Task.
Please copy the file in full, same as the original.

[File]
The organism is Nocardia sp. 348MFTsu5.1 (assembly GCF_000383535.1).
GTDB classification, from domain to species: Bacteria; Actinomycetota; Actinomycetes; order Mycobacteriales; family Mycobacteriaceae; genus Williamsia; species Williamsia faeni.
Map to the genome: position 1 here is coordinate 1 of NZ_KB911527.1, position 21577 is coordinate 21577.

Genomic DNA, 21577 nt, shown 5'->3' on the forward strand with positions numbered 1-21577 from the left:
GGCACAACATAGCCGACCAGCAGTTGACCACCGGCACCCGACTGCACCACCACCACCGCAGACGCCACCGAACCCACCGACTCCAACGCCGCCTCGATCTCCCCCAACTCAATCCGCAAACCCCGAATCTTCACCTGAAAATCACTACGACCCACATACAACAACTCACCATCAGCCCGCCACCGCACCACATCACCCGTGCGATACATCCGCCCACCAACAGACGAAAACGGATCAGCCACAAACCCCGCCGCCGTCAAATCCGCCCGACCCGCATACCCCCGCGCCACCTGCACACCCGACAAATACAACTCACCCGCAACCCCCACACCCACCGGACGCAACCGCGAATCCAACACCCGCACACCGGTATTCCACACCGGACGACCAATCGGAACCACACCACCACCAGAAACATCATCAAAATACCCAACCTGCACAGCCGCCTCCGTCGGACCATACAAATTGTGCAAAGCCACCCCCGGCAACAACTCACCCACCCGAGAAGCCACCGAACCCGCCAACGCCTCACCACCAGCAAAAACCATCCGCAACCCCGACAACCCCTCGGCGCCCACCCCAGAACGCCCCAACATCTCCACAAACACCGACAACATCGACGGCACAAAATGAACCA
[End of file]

The organism is Nocardia sp. 348MFTsu5.1 (assembly GCF_000383535.1).
GTDB classification, from domain to species: Bacteria; Actinomycetota; Actinomycetes; order Mycobacteriales; family Mycobacteriaceae; genus Williamsia; species Williamsia faeni.
Map to the genome: position 1 here is coordinate 1 of NZ_KB911527.1, position 21577 is coordinate 21577.

Genomic DNA, 21577 nt, shown 5'->3' on the forward strand with positions numbered 1-21577 from the left:
GGCACAACATAGCCGACCAGCAGTTGACCACCGGCACCCGACTGCACCACCACCACCGCAGACGCCACCGAACCCACCGACTCCAACGCCGCCTCGATCTCCCCCAACTCAATCCGCAAACCCCGAATCTTCACCTGAAAATCACTACGACCCACATACAACAACTCACCATCAGCCCGCCACCGCACCACATCACCCGTGCGATACATCCGCCCACCAACAGACGAAAACGGATCAGCCACAAACCCCGCCGCCGTCAAATCCGCCCGACCCGCATACCCCCGCGCCACCTGCACACCCGACAAATACAACTCACCCGCAACCCCCACACCCACCGGACGCAACCGCGAATCCAACACCCGCACACCGGTATTCCACACCGGACGACCAATCGGAACCACACCACCACCAGAAACATCATCAAAATACCCAACCTGCACAGCCGCCTCCGTCGGACCATACAAATTGTGCAAAGCCACCCCCGGCAACAACTCACCCACCCGAGAAGCCACCGAACCCGCCAACGCCTCACCACCAGCAAAAACCATCCGCAACCCCGACAACCCCTCGGCGCCCACCCCAGAACGCCCCAACATCTCCACAAACACCGACAACATCGACGGCACAAAATGAACCA